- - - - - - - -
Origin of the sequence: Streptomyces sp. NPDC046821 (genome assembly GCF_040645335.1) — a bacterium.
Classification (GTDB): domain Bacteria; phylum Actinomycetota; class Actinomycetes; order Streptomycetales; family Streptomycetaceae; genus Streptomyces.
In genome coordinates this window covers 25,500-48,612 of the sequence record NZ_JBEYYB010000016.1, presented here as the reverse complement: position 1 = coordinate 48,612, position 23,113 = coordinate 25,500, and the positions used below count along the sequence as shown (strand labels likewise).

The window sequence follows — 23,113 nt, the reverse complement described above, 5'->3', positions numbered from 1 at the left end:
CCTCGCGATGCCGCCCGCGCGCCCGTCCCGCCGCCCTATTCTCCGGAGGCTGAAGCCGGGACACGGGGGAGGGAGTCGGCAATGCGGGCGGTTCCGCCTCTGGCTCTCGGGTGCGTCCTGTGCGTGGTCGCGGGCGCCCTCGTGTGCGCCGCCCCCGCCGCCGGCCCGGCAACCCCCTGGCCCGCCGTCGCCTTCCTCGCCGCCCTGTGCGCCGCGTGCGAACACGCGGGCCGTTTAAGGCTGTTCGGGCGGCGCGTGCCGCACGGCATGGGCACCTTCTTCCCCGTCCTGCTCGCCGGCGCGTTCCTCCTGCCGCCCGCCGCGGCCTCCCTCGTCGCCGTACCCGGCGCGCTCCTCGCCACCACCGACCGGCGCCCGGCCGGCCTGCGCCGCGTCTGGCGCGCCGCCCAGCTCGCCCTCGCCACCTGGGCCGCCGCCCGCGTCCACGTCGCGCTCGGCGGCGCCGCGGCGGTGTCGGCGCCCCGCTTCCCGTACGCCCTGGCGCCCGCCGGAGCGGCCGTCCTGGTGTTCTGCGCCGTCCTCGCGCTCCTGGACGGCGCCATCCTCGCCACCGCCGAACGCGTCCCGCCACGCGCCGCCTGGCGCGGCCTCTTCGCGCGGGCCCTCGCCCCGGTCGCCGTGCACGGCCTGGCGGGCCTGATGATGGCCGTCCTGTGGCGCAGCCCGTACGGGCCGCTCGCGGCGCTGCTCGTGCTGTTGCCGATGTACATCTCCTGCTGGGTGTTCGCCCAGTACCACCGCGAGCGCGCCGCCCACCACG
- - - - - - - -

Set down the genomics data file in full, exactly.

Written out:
Origin of the sequence: Streptomyces sp. NPDC046821 (genome assembly GCF_040645335.1) — a bacterium.
Classification (GTDB): domain Bacteria; phylum Actinomycetota; class Actinomycetes; order Streptomycetales; family Streptomycetaceae; genus Streptomyces.
In genome coordinates this window covers 25,500-48,612 of the sequence record NZ_JBEYYB010000016.1, presented here as the reverse complement: position 1 = coordinate 48,612, position 23,113 = coordinate 25,500, and the positions used below count along the sequence as shown (strand labels likewise).

The window sequence follows — 23,113 nt, the reverse complement described above, 5'->3', positions numbered from 1 at the left end:
CCTCGCGATGCCGCCCGCGCGCCCGTCCCGCCGCCCTATTCTCCGGAGGCTGAAGCCGGGACACGGGGGAGGGAGTCGGCAATGCGGGCGGTTCCGCCTCTGGCTCTCGGGTGCGTCCTGTGCGTGGTCGCGGGCGCCCTCGTGTGCGCCGCCCCCGCCGCCGGCCCGGCAACCCCCTGGCCCGCCGTCGCCTTCCTCGCCGCCCTGTGCGCCGCGTGCGAACACGCGGGCCGTTTAAGGCTGTTCGGGCGGCGCGTGCCGCACGGCATGGGCACCTTCTTCCCCGTCCTGCTCGCCGGCGCGTTCCTCCTGCCGCCCGCCGCGGCCTCCCTCGTCGCCGTACCCGGCGCGCTCCTCGCCACCACCGACCGGCGCCCGGCCGGCCTGCGCCGCGTCTGGCGCGCCGCCCAGCTCGCCCTCGCCACCTGGGCCGCCGCCCGCGTCCACGTCGCGCTCGGCGGCGCCGCGGCGGTGTCGGCGCCCCGCTTCCCGTACGCCCTGGCGCCCGCCGGAGCGGCCGTCCTGGTGTTCTGCGCCGTCCTCGCGCTCCTGGACGGCGCCATCCTCGCCACCGCCGAACGCGTCCCGCCACGCGCCGCCTGGCGCGGCCTCTTCGCGCGGGCCCTCGCCCCGGTCGCCGTGCACGGCCTGGCGGGCCTGATGATGGCCGTCCTGTGGCGCAGCCCGTACGGGCCGCTCGCGGCGCTGCTCGTGCTGTTGCCGATGTACATCTCCTGCTGGGTGTTCGCCCAGTACCACCGCGAGCGCGCCGCCCACCACG